49. With regard to inheritance law, Tunisian legislators have made progress towards recognizing the equality of the sexes. The inheritance rights of Tunisian women have improved significantly owing to the establishment of a number of legislative mechanisms, such as the “return mechanism”, which allows a daughter to inherit the entire estate if she is the sole heir. The second mechanism involves the establishment of the compulsory legacy regime, which entitles the small children of a predeceased son or daughter the right to a claim on the
inheritance. The third mechanism concerns the common property regime, established by Act No. 98-97 of 9 November 1998, which promotes equality between men and women by allowing both spouses to own property jointly.
50. The Tunisian Constitution and legislation guarantee everyone the right to freedom of thought, conscience and religion, without any discrimination of a racial or other nature. Tolerance is a major characteristic of Tunisia, which is committed to the essence of the Muslim religion and to its noble values of tolerance, respect for others, solidarity, and its social traditions.
51. Article 5 of the Constitution provides that “the Republic of Tunisia guarantees the inviolability of the human person and freedom of conscience, and protects the free practice of religion”. Moreover, the Tunisian Penal Code devotes an entire section to the suppression of all obstacles to the practice of religion. Article 165 of the Code provides that “anyone who impairs or disrupts religious worship or ceremonies shall be punished by six months’ imprisonment and a fine, without prejudice to the more severe penalties which would be incurred in cases of outrage, acts of violence or threats”. Article 166 of the Penal Code provides that “anyone who, without any legal authority over a person, forces that person by violence or threats to practise or refrain from practising a religion shall be liable to three months’ imprisonment”.
52. Moreover, and in the context of constitutional and legislative guarantees, Tunisian legislators have regulated the practice of the Jewish religion by the Act of 11 July 1958 for Tunisian citizens of the Jewish faith. Regulations concerning the Catholic religion are established by an agreement concluded between Tunisia and the Holy See on 27 June 1964: under this agreement, the Government of Tunisia protects the free practice of the Catholic religion. The Church is represented by a prelate appointed by the Holy See.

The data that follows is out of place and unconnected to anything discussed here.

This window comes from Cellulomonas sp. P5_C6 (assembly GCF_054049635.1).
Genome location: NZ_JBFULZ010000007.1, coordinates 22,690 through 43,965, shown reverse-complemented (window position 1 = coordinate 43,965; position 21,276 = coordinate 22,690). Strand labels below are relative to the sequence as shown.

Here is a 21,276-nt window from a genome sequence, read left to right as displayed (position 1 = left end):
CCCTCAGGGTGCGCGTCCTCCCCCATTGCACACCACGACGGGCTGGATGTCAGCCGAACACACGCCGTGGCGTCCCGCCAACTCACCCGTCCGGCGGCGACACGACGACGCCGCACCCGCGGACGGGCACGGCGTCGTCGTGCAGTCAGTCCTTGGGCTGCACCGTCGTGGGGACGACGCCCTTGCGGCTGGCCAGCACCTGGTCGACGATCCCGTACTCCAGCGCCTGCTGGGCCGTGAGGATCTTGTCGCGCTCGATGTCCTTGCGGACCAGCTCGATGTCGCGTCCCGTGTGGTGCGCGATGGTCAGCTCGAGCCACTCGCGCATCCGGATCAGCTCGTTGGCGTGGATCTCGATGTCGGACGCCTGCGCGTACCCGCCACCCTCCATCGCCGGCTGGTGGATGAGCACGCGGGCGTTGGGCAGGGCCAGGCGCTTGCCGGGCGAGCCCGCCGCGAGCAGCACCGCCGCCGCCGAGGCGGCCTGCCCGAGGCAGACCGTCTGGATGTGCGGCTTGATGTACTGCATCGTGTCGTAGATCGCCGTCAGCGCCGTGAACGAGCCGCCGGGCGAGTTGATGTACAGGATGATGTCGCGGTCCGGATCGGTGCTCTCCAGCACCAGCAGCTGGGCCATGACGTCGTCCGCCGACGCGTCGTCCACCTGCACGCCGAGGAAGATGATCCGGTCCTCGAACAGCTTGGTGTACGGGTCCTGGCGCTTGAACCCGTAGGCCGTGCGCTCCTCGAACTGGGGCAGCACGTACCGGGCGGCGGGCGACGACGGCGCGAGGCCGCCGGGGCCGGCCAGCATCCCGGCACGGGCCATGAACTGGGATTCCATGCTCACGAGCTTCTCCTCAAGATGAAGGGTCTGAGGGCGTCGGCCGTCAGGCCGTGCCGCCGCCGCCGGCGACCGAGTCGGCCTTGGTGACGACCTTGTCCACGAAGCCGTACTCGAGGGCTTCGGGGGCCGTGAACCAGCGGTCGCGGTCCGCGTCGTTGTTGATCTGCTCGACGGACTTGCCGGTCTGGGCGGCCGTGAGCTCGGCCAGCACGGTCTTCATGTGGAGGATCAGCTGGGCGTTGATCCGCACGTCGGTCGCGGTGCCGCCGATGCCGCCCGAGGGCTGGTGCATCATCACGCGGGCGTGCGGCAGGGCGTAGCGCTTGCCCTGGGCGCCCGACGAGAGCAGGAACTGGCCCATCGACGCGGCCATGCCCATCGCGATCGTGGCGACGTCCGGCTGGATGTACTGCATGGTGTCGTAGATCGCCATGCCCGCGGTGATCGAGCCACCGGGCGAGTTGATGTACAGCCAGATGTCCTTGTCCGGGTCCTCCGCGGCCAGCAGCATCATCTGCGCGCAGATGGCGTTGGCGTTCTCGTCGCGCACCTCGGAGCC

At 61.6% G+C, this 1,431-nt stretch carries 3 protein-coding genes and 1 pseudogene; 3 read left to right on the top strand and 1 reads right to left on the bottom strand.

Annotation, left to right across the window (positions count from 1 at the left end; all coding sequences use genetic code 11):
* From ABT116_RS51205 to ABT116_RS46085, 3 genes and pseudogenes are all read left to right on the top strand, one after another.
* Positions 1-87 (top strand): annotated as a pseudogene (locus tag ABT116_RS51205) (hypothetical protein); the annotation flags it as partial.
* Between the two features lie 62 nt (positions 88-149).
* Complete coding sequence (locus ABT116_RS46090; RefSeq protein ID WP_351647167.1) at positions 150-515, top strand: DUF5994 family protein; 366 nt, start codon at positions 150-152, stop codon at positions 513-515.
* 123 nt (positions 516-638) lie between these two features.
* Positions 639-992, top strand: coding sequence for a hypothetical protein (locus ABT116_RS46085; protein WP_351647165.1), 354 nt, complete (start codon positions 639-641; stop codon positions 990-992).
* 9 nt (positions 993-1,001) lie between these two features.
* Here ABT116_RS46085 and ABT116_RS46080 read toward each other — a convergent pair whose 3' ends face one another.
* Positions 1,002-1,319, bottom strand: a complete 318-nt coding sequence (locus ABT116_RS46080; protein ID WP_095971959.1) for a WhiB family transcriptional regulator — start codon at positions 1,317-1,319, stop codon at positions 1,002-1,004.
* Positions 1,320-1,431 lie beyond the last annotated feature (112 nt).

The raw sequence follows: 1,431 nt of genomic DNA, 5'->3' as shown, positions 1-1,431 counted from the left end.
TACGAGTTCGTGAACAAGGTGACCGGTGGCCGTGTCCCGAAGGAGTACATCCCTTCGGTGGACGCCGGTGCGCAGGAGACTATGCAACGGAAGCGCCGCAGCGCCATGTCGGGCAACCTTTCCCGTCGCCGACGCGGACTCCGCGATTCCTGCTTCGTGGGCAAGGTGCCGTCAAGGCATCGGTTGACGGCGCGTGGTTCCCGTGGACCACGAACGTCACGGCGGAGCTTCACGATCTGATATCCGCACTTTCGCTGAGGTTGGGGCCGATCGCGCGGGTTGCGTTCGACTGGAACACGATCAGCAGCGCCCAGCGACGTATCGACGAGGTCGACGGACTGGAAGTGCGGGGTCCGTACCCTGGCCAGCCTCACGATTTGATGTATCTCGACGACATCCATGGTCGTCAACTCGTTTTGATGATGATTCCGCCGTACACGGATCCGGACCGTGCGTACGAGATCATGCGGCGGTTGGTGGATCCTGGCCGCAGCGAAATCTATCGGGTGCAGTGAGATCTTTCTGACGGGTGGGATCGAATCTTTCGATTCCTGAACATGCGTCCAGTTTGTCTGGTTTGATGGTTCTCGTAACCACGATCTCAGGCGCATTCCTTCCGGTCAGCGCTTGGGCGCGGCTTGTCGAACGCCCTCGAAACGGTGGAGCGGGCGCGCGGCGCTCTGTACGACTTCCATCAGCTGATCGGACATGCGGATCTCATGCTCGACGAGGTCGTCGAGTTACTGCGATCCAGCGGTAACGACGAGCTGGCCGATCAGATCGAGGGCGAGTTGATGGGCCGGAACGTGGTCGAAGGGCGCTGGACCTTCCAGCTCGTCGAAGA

53. The right to freedom of opinion and expression is guaranteed, without any discrimination, in article 8 of the Constitution, which provides that “the freedoms of opinion, expression, the press, publication, assembly and association are guaranteed and shall be exercised in accordance with the law ...”.
54. In the context of respect for the right to freedom of expression, legislators have adopted regulations that punish any incitement by the press to discrimination (instigation of racial hatred, dissemination of ideas based on discrimination, defamation of a group of persons belonging to a particular race or religion; see articles 53, 54 and 72 of the Press Code, which have been cited above).
55. The right to freedom of peaceful assembly and association is guaranteed to everyone, without any discrimination, by article 8 of the Constitution. The Act No. 59-154 (Associations Act) of 7 November 1959 (amended and supplemented by Act No. 88-90 of 2 August 1988 and Act No. 92-25 of 2 April 1992) recognizes this constitutional principle.
56. The Constitution recognizes that everyone has the right to work, without any discrimination. The Labour Code, promulgated by Act No. 66-27 of 30 April 1966 (amended and supplemented by Act No. 94-29 of 21 February 1994 and Act No. 96-62 of 15 July 1996), effectively applies this constitutional principle.
57. The provisions of the General Statute for the Civil Service (promulgated by Act No. 83112 of 12 December 1983) and the General Statute for Employees in Public Enterprises of an industrial or commercial nature and companies whose capital belongs directly or entirely to the State or to local public corporations (promulgated by Act No. 85-78 of 5 August 1978) recognize the principle of non-discrimination in employment.